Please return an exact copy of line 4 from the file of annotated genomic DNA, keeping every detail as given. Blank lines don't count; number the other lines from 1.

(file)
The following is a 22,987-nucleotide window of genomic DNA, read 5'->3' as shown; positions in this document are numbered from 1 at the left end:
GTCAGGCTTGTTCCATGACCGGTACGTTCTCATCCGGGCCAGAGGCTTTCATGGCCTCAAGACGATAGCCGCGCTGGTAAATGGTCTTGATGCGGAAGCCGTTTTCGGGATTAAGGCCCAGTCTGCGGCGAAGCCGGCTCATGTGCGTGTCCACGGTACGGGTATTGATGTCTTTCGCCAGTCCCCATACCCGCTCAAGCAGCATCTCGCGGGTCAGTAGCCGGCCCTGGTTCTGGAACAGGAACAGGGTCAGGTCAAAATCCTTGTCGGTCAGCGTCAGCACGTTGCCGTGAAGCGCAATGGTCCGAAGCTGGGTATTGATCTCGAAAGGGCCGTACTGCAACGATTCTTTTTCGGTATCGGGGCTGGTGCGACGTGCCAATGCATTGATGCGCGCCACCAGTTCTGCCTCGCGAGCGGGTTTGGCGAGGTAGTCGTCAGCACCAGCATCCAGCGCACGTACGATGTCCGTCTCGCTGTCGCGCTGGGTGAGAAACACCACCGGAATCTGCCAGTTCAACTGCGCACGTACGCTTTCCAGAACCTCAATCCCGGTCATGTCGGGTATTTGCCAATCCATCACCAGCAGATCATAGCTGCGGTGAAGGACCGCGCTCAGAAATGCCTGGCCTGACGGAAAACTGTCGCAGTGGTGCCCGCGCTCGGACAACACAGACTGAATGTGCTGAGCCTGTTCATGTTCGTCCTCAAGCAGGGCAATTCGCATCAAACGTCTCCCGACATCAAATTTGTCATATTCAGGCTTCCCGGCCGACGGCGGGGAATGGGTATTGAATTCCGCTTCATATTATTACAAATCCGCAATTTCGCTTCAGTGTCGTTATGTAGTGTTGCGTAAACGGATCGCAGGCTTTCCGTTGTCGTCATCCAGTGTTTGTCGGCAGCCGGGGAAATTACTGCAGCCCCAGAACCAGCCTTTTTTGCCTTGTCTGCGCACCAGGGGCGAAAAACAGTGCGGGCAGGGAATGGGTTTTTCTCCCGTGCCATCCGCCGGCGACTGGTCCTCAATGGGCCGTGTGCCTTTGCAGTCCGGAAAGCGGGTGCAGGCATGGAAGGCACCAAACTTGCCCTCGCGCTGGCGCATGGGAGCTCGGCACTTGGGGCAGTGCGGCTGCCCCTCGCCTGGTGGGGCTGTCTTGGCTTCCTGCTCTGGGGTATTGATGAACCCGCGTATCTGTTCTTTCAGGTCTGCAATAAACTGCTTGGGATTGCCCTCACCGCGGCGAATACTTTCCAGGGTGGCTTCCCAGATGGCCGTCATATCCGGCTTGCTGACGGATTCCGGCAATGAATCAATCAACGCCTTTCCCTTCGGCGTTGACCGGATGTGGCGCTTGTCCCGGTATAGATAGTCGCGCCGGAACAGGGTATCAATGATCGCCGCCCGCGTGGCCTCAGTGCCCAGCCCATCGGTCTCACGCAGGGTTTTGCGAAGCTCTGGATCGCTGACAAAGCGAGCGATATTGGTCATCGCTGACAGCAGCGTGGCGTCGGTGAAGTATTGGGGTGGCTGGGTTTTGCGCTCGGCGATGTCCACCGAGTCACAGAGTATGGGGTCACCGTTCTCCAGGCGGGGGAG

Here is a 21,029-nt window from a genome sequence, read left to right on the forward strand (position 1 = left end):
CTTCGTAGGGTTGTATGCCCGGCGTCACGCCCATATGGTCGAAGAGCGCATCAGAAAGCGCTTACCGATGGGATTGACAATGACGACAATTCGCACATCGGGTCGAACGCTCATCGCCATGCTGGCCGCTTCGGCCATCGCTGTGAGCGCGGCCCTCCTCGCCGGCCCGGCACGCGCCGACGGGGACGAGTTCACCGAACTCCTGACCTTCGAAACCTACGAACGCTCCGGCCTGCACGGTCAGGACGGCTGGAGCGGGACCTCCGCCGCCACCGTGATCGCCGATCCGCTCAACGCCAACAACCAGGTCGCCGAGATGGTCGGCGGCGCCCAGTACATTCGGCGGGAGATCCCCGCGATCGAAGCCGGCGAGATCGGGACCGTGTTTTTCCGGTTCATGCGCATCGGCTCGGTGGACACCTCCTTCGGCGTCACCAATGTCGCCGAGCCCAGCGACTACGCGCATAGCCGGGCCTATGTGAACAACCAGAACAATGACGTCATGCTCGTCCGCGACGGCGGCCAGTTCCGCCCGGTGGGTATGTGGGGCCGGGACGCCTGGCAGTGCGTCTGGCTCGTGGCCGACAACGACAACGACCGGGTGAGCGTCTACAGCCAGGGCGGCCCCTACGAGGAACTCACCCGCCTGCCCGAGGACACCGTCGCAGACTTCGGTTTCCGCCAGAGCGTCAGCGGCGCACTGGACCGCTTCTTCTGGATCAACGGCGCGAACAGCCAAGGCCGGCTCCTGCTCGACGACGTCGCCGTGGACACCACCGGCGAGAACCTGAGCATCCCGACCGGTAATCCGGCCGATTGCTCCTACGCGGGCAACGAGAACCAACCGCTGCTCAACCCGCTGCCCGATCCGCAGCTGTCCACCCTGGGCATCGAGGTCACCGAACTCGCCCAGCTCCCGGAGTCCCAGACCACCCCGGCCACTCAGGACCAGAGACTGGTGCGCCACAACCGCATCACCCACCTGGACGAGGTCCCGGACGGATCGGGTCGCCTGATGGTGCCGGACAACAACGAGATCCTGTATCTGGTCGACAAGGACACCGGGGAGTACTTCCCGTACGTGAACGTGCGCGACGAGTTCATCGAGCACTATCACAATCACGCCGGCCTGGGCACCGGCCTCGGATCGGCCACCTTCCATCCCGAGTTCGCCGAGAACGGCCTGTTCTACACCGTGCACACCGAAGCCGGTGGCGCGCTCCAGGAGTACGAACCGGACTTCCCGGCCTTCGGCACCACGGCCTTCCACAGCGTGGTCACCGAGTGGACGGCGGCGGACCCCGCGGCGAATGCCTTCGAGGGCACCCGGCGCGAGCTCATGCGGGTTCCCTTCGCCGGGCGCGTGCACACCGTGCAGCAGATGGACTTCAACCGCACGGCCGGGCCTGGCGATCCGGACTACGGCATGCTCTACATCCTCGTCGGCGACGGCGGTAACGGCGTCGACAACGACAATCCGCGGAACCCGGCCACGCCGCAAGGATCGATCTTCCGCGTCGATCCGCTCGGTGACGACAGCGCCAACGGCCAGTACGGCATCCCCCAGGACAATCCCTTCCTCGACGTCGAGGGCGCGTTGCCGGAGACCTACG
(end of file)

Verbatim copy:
CTTCGTAGGGTTGTATGCCCGGCGTCACGCCCATATGGTCGAAGAGCGCATCAGAAAGCGCTTACCGATGGGATTGACAATGACGACAATTCGCACATCGGGTCGAACGCTCATCGCCATGCTGGCCGCTTCGGCCATCGCTGTGAGCGCGGCCCTCCTCGCCGGCCCGGCACGCGCCGACGGGGACGAGTTCACCGAACTCCTGACCTTCGAAACCTACGAACGCTCCGGCCTGCACGGTCAGGACGGCTGGAGCGGGACCTCCGCCGCCACCGTGATCGCCGATCCGCTCAACGCCAACAACCAGGTCGCCGAGATGGTCGGCGGCGCCCAGTACATTCGGCGGGAGATCCCCGCGATCGAAGCCGGCGAGATCGGGACCGTGTTTTTCCGGTTCATGCGCATCGGCTCGGTGGACACCTCCTTCGGCGTCACCAATGTCGCCGAGCCCAGCGACTACGCGCATAGCCGGGCCTATGTGAACAACCAGAACAATGACGTCATGCTCGTCCGCGACGGCGGCCAGTTCCGCCCGGTGGGTATGTGGGGCCGGGACGCCTGGCAGTGCGTCTGGCTCGTGGCCGACAACGACAACGACCGGGTGAGCGTCTACAGCCAGGGCGGCCCCTACGAGGAACTCACCCGCCTGCCCGAGGACACCGTCGCAGACTTCGGTTTCCGCCAGAGCGTCAGCGGCGCACTGGACCGCTTCTTCTGGATCAACGGCGCGAACAGCCAAGGCCGGCTCCTGCTCGACGACGTCGCCGTGGACACCACCGGCGAGAACCTGAGCATCCCGACCGGTAATCCGGCCGATTGCTCCTACGCGGGCAACGAGAACCAACCGCTGCTCAACCCGCTGCCCGATCCGCAGCTGTCCACCCTGGGCATCGAGGTCACCGAACTCGCCCAGCTCCCGGAGTCCCAGACCACCCCGGCCACTCAGGACCAGAGACTGGTGCGCCACAACCGCATCACCCACCTGGACGAGGTCCCGGACGGATCGGGTCGCCTGATGGTGCCGGACAACAACGAGATCCTGTATCTGGTCGACAAGGACACCGGGGAGTACTTCCCGTACGTGAACGTGCGCGACGAGTTCATCGAGCACTATCACAATCACGCCGGCCTGGGCACCGGCCTCGGATCGGCCACCTTCCATCCCGAGTTCGCCGAGAACGGCCTGTTCTACACCGTGCACACCGAAGCCGGTGGCGCGCTCCAGGAGTACGAACCGGACTTCCCGGCCTTCGGCACCACGGCCTTCCACAGCGTGGTCACCGAGTGGACGGCGGCGGACCCCGCGGCGAATGCCTTCGAGGGCACCCGGCGCGAGCTCATGCGGGTTCCCTTCGCCGGGCGCGTGCACACCGTGCAGCAGATGGACTTCAACCGCACGGCCGGGCCTGGCGATCCGGACTACGGCATGCTCTACATCCTCGTCGGCGACGGCGGTAACGGCGTCGACAACGACAATCCGCGGAACCCGGCCACGCCGCAAGGATCGATCTTCCGCGTCGATCCGCTCGGTGACGACAGCGCCAACGGCCAGTACGGCATCCCCCAGGACAATCCCTTCCTCGACGTCGAGGGCGCGTTGCCGGAGACCTACG